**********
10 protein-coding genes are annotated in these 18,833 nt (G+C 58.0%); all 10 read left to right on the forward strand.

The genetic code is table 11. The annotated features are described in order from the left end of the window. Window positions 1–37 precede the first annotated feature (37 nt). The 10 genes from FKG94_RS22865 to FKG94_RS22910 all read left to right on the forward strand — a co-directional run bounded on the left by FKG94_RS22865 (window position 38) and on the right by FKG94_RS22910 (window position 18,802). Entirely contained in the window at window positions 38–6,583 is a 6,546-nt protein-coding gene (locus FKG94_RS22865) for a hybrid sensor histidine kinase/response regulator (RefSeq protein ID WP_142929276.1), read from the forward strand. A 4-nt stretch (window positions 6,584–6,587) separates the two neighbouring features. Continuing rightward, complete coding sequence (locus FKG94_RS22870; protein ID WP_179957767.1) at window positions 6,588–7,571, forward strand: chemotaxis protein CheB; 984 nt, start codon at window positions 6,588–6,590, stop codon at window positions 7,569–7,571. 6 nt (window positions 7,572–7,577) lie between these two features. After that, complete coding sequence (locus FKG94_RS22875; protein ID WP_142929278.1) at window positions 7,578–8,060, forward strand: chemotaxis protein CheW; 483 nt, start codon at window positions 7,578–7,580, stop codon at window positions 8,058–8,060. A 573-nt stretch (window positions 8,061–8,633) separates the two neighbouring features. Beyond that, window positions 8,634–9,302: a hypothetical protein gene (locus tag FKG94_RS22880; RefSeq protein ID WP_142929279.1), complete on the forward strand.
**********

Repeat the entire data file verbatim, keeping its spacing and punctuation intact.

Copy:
10 protein-coding genes are annotated in these 18,833 nt (G+C 58.0%); all 10 read left to right on the forward strand.

The genetic code is table 11. The annotated features are described in order from the left end of the window. Window positions 1–37 precede the first annotated feature (37 nt). The 10 genes from FKG94_RS22865 to FKG94_RS22910 all read left to right on the forward strand — a co-directional run bounded on the left by FKG94_RS22865 (window position 38) and on the right by FKG94_RS22910 (window position 18,802). Entirely contained in the window at window positions 38–6,583 is a 6,546-nt protein-coding gene (locus FKG94_RS22865) for a hybrid sensor histidine kinase/response regulator (RefSeq protein ID WP_142929276.1), read from the forward strand. A 4-nt stretch (window positions 6,584–6,587) separates the two neighbouring features. Continuing rightward, complete coding sequence (locus FKG94_RS22870; protein ID WP_179957767.1) at window positions 6,588–7,571, forward strand: chemotaxis protein CheB; 984 nt, start codon at window positions 6,588–6,590, stop codon at window positions 7,569–7,571. 6 nt (window positions 7,572–7,577) lie between these two features. After that, complete coding sequence (locus FKG94_RS22875; protein ID WP_142929278.1) at window positions 7,578–8,060, forward strand: chemotaxis protein CheW; 483 nt, start codon at window positions 7,578–7,580, stop codon at window positions 8,058–8,060. A 573-nt stretch (window positions 8,061–8,633) separates the two neighbouring features. Beyond that, window positions 8,634–9,302: a hypothetical protein gene (locus tag FKG94_RS22880; RefSeq protein ID WP_142929279.1), complete on the forward strand.